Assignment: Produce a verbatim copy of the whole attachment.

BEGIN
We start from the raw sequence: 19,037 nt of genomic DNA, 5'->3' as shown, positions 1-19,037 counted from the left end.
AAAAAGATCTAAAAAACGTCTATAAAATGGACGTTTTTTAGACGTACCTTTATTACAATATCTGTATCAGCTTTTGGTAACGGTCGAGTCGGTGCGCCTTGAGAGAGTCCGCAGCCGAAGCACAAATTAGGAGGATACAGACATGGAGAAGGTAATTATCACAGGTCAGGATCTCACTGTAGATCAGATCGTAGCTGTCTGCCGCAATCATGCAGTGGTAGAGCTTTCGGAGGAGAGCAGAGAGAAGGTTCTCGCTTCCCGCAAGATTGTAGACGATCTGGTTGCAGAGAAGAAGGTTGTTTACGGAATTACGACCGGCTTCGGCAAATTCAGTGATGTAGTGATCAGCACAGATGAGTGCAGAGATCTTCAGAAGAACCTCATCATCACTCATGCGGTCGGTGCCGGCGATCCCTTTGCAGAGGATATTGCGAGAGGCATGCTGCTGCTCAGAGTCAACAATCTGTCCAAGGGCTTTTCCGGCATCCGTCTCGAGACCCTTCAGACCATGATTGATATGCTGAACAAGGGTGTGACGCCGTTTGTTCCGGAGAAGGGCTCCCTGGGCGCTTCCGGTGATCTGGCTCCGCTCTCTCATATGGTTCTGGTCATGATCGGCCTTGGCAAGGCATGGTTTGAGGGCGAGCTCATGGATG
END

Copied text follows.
We start from the raw sequence: 19,037 nt of genomic DNA, 5'->3' as shown, positions 1-19,037 counted from the left end.
AAAAAGATCTAAAAAACGTCTATAAAATGGACGTTTTTTAGACGTACCTTTATTACAATATCTGTATCAGCTTTTGGTAACGGTCGAGTCGGTGCGCCTTGAGAGAGTCCGCAGCCGAAGCACAAATTAGGAGGATACAGACATGGAGAAGGTAATTATCACAGGTCAGGATCTCACTGTAGATCAGATCGTAGCTGTCTGCCGCAATCATGCAGTGGTAGAGCTTTCGGAGGAGAGCAGAGAGAAGGTTCTCGCTTCCCGCAAGATTGTAGACGATCTGGTTGCAGAGAAGAAGGTTGTTTACGGAATTACGACCGGCTTCGGCAAATTCAGTGATGTAGTGATCAGCACAGATGAGTGCAGAGATCTTCAGAAGAACCTCATCATCACTCATGCGGTCGGTGCCGGCGATCCCTTTGCAGAGGATATTGCGAGAGGCATGCTGCTGCTCAGAGTCAACAATCTGTCCAAGGGCTTTTCCGGCATCCGTCTCGAGACCCTTCAGACCATGATTGATATGCTGAACAAGGGTGTGACGCCGTTTGTTCCGGAGAAGGGCTCCCTGGGCGCTTCCGGTGATCTGGCTCCGCTCTCTCATATGGTTCTGGTCATGATCGGCCTTGGCAAGGCATGGTTTGAGGGCGAGCTCATGGATG